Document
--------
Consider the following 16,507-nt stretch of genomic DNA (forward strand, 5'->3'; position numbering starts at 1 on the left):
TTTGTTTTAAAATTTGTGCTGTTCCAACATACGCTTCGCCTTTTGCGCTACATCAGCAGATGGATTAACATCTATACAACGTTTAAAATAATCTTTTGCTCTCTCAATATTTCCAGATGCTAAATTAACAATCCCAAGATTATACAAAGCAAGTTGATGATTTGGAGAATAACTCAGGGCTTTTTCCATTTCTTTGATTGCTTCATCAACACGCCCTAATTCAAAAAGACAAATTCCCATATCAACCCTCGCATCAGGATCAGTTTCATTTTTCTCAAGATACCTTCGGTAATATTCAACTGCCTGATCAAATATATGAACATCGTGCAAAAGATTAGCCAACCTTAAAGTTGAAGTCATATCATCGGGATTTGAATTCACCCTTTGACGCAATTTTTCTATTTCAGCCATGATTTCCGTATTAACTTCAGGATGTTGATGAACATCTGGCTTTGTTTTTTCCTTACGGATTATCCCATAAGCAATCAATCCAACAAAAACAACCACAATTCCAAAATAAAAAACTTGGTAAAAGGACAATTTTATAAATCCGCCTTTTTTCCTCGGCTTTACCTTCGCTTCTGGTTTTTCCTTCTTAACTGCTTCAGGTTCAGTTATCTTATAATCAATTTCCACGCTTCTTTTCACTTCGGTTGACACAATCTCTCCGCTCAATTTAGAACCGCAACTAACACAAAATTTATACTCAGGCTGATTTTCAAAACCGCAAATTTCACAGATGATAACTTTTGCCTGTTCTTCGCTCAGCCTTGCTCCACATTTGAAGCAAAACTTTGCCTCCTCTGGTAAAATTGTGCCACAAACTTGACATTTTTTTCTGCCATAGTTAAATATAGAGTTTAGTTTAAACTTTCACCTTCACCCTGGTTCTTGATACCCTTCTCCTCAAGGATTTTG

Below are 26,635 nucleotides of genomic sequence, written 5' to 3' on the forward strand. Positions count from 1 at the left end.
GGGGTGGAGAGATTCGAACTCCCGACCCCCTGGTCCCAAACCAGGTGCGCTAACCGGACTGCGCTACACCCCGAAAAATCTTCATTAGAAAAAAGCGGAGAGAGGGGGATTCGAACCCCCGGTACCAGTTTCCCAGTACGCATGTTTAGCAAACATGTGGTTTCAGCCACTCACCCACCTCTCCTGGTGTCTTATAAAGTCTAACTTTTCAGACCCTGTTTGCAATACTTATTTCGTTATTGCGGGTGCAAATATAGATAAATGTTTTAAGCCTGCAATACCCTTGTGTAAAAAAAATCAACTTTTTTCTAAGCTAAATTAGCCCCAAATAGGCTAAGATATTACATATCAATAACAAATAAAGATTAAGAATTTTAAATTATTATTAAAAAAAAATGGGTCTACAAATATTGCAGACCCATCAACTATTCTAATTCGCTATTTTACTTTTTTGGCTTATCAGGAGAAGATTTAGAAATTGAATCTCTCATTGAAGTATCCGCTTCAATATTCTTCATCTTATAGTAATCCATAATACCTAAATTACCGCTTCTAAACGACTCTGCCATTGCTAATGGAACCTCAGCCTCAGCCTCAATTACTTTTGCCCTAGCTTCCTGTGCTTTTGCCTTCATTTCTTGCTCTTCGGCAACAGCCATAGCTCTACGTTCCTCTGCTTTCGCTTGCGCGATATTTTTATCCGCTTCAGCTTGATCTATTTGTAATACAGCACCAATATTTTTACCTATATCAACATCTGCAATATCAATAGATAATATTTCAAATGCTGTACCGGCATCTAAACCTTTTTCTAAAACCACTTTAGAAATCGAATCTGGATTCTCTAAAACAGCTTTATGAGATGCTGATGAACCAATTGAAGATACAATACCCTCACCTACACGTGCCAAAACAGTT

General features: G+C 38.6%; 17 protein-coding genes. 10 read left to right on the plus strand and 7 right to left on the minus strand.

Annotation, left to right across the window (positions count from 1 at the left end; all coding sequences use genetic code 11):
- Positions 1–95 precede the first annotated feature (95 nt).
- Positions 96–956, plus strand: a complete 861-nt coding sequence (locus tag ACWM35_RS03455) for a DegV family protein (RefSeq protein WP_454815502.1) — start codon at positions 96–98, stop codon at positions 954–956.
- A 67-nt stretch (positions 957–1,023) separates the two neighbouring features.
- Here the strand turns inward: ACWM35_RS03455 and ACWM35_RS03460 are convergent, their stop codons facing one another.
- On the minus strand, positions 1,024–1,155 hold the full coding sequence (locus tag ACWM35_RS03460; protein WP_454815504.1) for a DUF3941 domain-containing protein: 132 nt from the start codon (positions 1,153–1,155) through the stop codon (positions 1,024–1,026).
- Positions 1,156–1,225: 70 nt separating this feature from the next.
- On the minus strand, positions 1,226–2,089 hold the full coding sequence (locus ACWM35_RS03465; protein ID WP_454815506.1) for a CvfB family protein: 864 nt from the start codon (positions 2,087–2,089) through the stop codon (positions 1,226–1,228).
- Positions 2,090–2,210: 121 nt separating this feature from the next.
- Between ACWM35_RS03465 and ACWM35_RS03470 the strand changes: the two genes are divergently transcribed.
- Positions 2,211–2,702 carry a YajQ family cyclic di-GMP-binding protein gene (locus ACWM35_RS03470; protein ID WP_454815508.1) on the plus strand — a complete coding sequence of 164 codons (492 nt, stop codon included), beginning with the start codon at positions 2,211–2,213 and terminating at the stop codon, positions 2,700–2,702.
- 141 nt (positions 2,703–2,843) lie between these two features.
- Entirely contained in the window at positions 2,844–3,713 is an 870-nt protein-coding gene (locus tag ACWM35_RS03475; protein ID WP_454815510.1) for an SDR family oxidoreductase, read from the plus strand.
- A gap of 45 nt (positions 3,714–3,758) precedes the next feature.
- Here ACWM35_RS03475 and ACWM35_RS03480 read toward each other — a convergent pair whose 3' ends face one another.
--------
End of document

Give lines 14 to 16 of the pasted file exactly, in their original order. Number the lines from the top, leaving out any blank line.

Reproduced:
- Positions 2,090–2,210: 121 nt separating this feature from the next.
- Between ACWM35_RS03465 and ACWM35_RS03470 the strand changes: the two genes are divergently transcribed.
- Positions 2,211–2,702 carry a YajQ family cyclic di-GMP-binding protein gene (locus ACWM35_RS03470; protein ID WP_454815508.1) on the plus strand — a complete coding sequence of 164 codons (492 nt, stop codon included), beginning with the start codon at positions 2,211–2,213 and terminating at the stop codon, positions 2,700–2,702.